Cliff Bradshaw (Nate Houran) has just interrupted his love interest, Sally Bowles (Jay Eddy), canoodling with another man. She storms offstage and Cliff moves to follow her. He’s stopped by Ernst (Jeremy Funke), who wants to make a deal with him. Cliff wants no part of it. Ernst is a little confused, but not thrown off his game.
“I know you need the money,” he says, “so it must be something else. Ah — that Jew at the party?”
That’s when Cliff hits Ernst, landing a punch right in his stomach.
It’s a move he regrets, as the emcee at the Kit Kat Club (Sammi Katz) comes up behind him to catch his arm, pinning him. Ernst relishes his moment, then hits Cliff, hard. Hits him again, harder. The emcee takes her turn, brutally, casually. Then turns to the microphone at the front of the stage, addresses the crowd with a wry grin, as if this whole thing has really just been a performance all along.
“Thank you,” she says, with a knowing sneer.
It’s one of many curdling moments in John Kander and Fred Ebb’s wrenching Cabaret, a musical that mixes together questions about sexuality and fascism as it plunges into the goings-on at a decadent and seedy cabaret, the Kit Kat Club, located in Berlin during the rise of the Nazi party.
The upcoming production of Cabaret — which runs at Lyric Hall June 22 to July 15 — marks the debut of a new theater company in town: the Harpers, led by co-artistic directors Jay Eddy and Sam Plattus. Dedicating to mixing fine and folk art, the Harpers take on Cabaret has the piano and a small drum kit on stage, a musical ensemble that mixes ukuleles and violins, kazoos and tenor guitars. The cast of 20 is boiled down to 8 actors who take on multiple roles and musical duties. Unabashedly socially conscious, the Harpers are looking to set deep roots in the New Haven community.
Though in doing so, Plattus is re-establishing the roots he already has.
Plattus grew up in Westville, his mother a hematologist at Yale-New Haven, his father an architecture professor at Yale. He left to go to college at Bowdoin, in Brunswick, Me., and lived in New York City for four years after that. But “New Haven has always felt like home to me,” Plattus said. “I was always coming back.”
“When we were friends in college, he said, ‘I’m going to start my theater company in New Haven, and you’re going to work with me,’” Eddy said. She was planning on going to London, which she did, earning a masters degree at the Royal Central School of Speech and Drama. She came back to the United States and to New York. She and Plattus began making theater together. They put on the original musical Holler: An Appalachian Tragedy at Lyric Hall in 2014. The year 2015 found them at the New York Fringe Festival with The Boys Are Angry. Beached: An Island Tragedy got them to the PortFringe Theatre Festival in Portland, Me. in 2016.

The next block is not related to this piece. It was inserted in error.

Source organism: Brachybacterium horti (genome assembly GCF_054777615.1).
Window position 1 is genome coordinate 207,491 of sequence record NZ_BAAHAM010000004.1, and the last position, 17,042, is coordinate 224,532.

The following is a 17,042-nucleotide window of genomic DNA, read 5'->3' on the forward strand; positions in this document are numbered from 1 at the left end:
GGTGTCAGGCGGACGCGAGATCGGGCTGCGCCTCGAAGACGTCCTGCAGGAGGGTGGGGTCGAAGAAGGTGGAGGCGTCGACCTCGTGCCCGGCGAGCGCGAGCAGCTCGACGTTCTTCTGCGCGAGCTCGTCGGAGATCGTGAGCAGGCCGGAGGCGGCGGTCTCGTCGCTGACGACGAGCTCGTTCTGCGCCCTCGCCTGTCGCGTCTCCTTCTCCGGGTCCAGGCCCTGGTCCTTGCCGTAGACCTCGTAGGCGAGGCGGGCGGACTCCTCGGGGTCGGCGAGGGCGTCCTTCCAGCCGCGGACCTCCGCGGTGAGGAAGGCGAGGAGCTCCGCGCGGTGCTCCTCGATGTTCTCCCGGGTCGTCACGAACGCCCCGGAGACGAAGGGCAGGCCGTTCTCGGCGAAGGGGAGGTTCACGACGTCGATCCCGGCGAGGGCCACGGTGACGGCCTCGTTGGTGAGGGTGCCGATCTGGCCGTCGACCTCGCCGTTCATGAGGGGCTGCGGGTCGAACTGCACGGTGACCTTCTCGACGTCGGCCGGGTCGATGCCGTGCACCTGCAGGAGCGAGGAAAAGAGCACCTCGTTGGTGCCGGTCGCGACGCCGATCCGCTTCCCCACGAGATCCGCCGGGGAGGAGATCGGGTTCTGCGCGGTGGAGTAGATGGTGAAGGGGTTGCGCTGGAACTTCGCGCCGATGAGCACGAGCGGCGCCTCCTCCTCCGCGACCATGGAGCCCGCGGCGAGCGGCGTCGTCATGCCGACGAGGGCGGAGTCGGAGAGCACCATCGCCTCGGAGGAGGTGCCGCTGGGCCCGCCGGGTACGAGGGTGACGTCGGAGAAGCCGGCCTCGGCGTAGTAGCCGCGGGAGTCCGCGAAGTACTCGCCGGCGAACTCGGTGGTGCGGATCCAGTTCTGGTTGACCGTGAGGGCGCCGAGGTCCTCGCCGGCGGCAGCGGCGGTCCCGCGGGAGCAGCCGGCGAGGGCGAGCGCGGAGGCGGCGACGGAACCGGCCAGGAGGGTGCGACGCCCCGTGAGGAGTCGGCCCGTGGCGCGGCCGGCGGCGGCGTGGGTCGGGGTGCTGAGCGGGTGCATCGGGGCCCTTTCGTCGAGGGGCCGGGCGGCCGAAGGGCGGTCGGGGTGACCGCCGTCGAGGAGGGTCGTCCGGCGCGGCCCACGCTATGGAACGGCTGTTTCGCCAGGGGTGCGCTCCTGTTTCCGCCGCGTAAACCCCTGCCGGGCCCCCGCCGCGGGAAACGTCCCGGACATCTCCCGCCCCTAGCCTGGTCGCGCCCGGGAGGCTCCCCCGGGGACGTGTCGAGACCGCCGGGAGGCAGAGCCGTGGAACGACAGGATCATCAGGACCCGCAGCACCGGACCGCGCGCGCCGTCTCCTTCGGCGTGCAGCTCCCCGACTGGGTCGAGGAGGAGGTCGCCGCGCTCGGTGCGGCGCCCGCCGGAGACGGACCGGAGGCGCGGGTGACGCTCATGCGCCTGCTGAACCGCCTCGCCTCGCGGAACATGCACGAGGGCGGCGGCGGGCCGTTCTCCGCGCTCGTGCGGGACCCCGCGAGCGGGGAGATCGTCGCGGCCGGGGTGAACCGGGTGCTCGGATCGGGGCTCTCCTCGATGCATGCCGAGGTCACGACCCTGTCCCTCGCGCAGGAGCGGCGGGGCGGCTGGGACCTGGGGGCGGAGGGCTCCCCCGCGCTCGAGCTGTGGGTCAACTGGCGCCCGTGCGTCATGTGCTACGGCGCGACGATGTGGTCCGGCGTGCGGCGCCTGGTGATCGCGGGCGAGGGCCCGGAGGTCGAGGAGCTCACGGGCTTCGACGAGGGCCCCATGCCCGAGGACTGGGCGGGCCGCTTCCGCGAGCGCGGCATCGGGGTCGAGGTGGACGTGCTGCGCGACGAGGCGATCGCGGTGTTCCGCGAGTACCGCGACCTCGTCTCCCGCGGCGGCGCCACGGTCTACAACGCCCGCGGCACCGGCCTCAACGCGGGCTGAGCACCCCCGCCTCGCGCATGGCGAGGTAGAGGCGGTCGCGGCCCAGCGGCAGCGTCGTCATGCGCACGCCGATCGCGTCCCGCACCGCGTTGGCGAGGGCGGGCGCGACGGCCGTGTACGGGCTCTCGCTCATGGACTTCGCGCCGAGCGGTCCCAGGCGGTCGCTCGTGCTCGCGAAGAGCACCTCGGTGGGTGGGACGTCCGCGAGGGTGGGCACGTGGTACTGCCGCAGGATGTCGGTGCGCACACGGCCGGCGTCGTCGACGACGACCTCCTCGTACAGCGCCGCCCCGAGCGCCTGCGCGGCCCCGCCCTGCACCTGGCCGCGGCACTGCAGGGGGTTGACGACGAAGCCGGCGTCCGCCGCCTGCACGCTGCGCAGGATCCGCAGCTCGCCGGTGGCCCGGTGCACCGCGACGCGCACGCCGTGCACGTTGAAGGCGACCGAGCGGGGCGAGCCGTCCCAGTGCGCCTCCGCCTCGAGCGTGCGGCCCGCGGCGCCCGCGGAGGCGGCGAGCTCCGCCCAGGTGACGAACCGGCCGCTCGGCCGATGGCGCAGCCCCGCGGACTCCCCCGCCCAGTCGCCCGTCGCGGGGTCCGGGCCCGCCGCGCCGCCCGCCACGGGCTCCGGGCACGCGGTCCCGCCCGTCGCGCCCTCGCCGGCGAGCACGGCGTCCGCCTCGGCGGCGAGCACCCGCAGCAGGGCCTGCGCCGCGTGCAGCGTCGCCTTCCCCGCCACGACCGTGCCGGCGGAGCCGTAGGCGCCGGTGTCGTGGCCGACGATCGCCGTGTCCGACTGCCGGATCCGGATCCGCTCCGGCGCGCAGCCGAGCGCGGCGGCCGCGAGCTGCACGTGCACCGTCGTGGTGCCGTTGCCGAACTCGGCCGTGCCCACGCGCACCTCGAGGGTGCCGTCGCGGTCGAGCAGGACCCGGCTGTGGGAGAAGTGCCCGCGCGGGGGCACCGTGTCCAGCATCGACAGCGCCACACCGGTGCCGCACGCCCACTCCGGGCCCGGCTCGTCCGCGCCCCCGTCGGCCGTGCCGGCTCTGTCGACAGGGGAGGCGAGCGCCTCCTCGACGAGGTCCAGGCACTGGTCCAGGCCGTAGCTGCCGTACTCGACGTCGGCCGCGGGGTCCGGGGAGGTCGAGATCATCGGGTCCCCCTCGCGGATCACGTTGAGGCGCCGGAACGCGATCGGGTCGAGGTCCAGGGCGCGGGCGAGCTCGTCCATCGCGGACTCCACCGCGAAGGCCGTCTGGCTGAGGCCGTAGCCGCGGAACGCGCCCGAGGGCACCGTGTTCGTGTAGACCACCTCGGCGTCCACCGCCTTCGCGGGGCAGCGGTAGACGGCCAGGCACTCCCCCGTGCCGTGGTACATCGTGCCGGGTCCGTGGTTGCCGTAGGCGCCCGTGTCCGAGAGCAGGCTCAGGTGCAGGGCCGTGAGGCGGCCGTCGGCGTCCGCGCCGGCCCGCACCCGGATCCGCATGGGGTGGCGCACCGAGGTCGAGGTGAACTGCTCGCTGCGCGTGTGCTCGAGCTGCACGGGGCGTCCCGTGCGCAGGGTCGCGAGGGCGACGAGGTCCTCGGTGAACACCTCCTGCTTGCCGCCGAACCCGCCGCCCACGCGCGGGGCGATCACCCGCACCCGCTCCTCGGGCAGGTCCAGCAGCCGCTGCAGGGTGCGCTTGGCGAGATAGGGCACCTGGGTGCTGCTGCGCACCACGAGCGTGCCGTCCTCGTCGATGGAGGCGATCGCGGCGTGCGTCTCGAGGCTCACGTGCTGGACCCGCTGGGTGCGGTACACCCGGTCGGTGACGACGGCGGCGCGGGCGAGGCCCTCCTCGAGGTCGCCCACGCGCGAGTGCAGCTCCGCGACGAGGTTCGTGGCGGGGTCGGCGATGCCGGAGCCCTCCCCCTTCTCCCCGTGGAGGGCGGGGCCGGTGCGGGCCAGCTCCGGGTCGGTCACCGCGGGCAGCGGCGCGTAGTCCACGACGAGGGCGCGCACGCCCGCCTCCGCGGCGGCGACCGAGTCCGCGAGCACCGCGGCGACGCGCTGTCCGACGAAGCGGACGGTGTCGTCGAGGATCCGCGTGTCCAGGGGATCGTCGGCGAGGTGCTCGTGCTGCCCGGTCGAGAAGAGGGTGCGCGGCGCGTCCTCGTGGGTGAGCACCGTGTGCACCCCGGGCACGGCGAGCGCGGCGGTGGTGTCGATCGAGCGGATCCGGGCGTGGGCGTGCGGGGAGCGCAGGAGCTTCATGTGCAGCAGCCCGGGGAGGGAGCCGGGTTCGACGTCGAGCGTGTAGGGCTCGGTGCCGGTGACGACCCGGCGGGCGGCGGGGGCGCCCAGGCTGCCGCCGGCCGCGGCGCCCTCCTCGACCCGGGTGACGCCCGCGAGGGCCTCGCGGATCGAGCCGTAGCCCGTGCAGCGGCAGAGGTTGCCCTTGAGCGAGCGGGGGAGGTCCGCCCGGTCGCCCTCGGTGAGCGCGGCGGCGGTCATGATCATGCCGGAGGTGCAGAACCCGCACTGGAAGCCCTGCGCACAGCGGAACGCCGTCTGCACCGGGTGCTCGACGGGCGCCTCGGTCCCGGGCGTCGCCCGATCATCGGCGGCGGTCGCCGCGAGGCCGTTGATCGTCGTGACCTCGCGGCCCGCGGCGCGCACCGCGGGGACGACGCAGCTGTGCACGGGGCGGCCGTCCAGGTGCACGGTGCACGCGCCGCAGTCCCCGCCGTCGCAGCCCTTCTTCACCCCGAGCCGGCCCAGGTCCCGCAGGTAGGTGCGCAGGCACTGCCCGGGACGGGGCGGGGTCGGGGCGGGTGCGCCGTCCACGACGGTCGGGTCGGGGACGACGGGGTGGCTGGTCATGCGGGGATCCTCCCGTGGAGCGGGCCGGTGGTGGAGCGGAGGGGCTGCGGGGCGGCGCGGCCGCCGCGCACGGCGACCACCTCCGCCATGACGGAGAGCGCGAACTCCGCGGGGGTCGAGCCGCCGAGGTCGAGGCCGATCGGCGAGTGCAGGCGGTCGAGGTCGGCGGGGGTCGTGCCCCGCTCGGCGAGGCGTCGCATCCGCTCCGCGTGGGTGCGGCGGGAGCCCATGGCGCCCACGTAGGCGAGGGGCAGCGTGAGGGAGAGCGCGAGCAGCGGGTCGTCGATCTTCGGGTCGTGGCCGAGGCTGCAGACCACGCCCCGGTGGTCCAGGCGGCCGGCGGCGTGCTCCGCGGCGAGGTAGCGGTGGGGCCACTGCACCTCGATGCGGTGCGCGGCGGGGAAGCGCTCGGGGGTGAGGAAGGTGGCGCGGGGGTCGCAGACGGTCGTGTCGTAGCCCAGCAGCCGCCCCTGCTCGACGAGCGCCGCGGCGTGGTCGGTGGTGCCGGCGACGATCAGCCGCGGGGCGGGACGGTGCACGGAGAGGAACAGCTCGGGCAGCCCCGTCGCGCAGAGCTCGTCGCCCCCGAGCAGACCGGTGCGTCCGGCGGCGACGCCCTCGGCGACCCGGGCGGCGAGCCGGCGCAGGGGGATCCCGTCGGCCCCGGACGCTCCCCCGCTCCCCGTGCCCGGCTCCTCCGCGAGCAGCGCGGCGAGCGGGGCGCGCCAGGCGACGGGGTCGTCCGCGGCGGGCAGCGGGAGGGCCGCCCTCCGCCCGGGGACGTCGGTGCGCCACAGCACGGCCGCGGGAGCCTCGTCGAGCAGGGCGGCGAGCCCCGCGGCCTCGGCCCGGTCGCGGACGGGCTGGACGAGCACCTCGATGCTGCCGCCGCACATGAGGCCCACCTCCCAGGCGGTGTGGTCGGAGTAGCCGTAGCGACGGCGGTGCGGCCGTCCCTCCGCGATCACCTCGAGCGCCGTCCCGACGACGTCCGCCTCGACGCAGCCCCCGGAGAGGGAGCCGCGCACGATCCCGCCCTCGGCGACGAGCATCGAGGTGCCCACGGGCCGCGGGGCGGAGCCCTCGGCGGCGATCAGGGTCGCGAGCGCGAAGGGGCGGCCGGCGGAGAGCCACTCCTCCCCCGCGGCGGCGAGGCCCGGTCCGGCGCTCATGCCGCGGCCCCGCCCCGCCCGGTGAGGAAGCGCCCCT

Six months ago, Eddy and Plattus got married and wanted to leave New York City. “We were looking for a city that felt smaller and more personal, but still artistically vibrant.” New Haven felt right — not only because of Plattus’s roots here, but because of the current arts scene and its proximity to New York and Boston, and thus to actors they’d developed relationships with over the years.
But why start their own theater company?
“When you’re a theater maker, there is a certain amount of work you put in figuring out who makes the kind of work you want to make,” Plattus said.
Eddy agreed. “The work we want to make is very specific,” she said. “Not a lot of companies do it.” By it she meant folk opera, “an inherently socially conscious form of theater, community driven and community created. Which is a big part of what we want to do.” Think perhaps Yiddish theater, though there are examples all over the world.
“We want to make art that belongs in and speaks to the community it lives in,” Eddy added.
The Harpers are already planning to do four shows a year, many of them world premieres. They’ll do Twelfth Night in the winter, appropriately enough, just after Christmas. But their aesthetic and social values are already inherent in their production of the Kander and Ebb classic.
“We always use a mix of classically trained singers and people who would think of themselves as non-singers, or shower singers, or social singers,” Eddy said. The same approach applies to the music. Many in the cast are trained and experienced musicians, playing alongside people who are learning to play for this production.
One of those is veteran theater actor, director, and professor Raphael Massie, who directed Romeo and Juliet for Elm Shakespeare last summer. He’s playing Herr Schultz in the Harpers production of Cabaret. “He’s an incredibly talented actor, as proficient with Shakespeare as anyone I’ve ever seen,” Eddy said. Yet he downplayed his musical abilities.
“You guys know that I’m not a singer,” Plattus recalled him saying.
That turned out not to be entirely true. “It took very little work” to get him up to speed, Eddy said.
Plattus and Eddy are excited to bring Cabaret to Lyric Hall — “the perfect marriage of space and show,” Plattus said. And “the cultural relevance of Cabaret is unfortunately very present right now.”
Fortunately, however, Cabaret is also a lot of fun, maybe no more so than with Eddy takes the stage as Bowles to sing the show’s title song. She plays the defiantly independent Sally Bowles with predatory glee, as a woman who has no interest in joining the repressive and soon to be genocidal regime gathering force around her. If she’s going down, she’s going down singing. She makes us want to go with her.
Cabaret runs at Lyric Hall, 827 Whalley Ave., June 22 to July 15. Click here for tickets and more information.